Since it has been found that considerable turbulence normally exists within a variable area flowmeter which results in obtaining inaccurate flow readings, flow directing or straightening vanes 38 and 3| are mounted in the housin Hi below the piston 28 and in the branch member or outlet port I3, respectively. The fiow straightening vanes 3c and 3i preferably comprise a plurality of short sections of tubing secured together in any suitable manner, as by welding, to form short tube bundles which can be inserted into the inlet and discharge ports of the iiowmeter housing in. Best results are obtained when sufiicient tubes are employed so that the ports are substantially filled by the tubes as illustrated in Figure 2. Tubes of a malleable metal are preferred so that the tubes positioned against the wall of the inlet or outlet may be hammered to a shape which substantially conforms to the space to be filled, as shown at 32 in Figure 2. While straightening vanes formed by a tube bundle has been illustrated, it is understood that grids may be employed having square or triangular openings therethrough, or openings of any other shape.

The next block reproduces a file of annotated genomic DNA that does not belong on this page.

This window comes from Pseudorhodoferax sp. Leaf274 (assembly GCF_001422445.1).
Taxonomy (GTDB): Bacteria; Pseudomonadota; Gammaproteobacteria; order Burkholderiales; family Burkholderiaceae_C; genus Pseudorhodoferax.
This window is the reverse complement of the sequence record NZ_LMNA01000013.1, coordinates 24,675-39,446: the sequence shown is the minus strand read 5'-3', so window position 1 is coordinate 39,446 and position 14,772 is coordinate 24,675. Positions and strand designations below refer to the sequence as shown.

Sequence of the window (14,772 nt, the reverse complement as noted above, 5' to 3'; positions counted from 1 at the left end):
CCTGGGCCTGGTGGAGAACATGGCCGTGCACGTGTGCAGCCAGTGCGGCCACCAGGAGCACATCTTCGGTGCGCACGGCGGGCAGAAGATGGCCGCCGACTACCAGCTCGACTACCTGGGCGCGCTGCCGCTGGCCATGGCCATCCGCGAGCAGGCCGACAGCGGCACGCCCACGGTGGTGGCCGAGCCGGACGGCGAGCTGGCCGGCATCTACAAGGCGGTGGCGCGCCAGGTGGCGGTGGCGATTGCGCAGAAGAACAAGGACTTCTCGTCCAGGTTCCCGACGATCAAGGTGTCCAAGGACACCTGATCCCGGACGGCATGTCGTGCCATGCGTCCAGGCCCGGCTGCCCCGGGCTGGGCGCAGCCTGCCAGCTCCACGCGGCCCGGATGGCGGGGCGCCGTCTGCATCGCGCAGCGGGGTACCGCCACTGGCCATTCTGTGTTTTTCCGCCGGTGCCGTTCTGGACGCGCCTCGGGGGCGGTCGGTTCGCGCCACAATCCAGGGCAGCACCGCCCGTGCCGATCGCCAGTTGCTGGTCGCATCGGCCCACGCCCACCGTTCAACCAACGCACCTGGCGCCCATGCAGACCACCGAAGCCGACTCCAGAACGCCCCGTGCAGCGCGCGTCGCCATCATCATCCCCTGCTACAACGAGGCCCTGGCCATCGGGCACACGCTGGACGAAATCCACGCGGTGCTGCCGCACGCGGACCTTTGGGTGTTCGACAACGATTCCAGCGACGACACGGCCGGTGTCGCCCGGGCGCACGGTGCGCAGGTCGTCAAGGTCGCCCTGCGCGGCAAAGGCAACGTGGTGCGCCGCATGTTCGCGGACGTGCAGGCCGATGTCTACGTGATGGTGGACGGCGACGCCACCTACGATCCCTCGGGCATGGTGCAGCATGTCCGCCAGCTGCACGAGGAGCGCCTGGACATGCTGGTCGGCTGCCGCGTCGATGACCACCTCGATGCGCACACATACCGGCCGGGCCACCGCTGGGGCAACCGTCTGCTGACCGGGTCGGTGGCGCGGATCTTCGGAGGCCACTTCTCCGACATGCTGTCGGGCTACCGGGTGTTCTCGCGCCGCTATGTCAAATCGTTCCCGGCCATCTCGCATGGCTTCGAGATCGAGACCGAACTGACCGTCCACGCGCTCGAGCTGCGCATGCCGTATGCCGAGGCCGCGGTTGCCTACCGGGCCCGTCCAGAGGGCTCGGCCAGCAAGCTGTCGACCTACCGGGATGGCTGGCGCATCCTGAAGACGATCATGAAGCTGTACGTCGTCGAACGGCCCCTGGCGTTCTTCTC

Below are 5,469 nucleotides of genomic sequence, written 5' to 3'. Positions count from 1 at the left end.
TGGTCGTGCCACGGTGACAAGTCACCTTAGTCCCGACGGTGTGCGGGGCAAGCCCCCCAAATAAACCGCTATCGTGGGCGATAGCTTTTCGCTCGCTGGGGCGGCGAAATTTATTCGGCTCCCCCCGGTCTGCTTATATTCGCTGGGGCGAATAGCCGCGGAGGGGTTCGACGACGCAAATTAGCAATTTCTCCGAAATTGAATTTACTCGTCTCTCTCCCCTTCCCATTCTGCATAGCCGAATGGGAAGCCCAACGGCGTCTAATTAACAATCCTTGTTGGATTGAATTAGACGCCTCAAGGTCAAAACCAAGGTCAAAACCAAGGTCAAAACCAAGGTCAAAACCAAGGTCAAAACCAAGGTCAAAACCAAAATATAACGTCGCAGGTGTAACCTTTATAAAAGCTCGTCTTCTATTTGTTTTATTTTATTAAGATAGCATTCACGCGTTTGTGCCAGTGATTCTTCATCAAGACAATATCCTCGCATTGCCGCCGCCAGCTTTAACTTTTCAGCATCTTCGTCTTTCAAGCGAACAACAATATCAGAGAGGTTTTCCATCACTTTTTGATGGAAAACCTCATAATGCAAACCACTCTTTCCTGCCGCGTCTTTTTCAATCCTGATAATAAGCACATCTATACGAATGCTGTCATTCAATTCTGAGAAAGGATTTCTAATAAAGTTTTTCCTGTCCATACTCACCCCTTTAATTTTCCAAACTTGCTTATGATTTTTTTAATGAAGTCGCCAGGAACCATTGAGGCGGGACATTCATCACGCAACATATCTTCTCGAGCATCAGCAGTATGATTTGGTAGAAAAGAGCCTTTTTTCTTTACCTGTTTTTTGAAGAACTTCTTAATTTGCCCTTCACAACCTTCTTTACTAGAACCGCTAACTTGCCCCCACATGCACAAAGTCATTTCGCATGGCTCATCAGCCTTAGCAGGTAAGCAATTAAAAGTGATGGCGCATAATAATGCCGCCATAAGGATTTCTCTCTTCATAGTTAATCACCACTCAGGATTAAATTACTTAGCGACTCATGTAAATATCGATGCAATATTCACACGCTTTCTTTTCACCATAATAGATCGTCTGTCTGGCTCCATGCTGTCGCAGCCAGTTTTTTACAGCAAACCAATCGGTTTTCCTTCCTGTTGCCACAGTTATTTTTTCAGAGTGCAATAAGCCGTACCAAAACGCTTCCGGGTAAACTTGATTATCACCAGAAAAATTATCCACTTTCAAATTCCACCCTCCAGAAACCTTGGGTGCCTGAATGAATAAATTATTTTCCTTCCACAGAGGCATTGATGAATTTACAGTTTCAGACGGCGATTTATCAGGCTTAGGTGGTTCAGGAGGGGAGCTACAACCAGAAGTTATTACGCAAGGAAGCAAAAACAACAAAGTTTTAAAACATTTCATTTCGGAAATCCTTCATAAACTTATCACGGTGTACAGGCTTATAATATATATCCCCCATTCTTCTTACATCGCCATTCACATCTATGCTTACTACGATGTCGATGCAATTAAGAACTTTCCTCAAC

The number and size of straightening vanes or tubes in each of the tube bundles so and 3% depends upon the turbulence in the flowrneter to be eliminated and the viscosity and solids content of the fluid being metered. For satisfactory results the inlet and outlet ports of the flowmeter housing It should be divided into a minimum of 4 flow channels by the straightening vanes 38 and 3] while for large size flowmeters (8 inches in diameter or more) the vanes 30 and ti preferably form at least 8 flow channels. Excellent results were obtained when the inlet and outlet ports of a 3-inch (diameter) housing II) were packed with short lengths of inch copper tubing. 7

The top of the housing IE! is closed as by a bank flange 33 through which the piston rod 25 may extend. The length of the rod 25 extending above the flange 33 can be calibrated in flow readings. For accurate measurement and recording of fluid flow, the rod 25 preferably extends through the flange 33, a tubular connector 34 and into a flow indicator and recording device 35 which may be of the electrical, pneumatic or hydraulic type,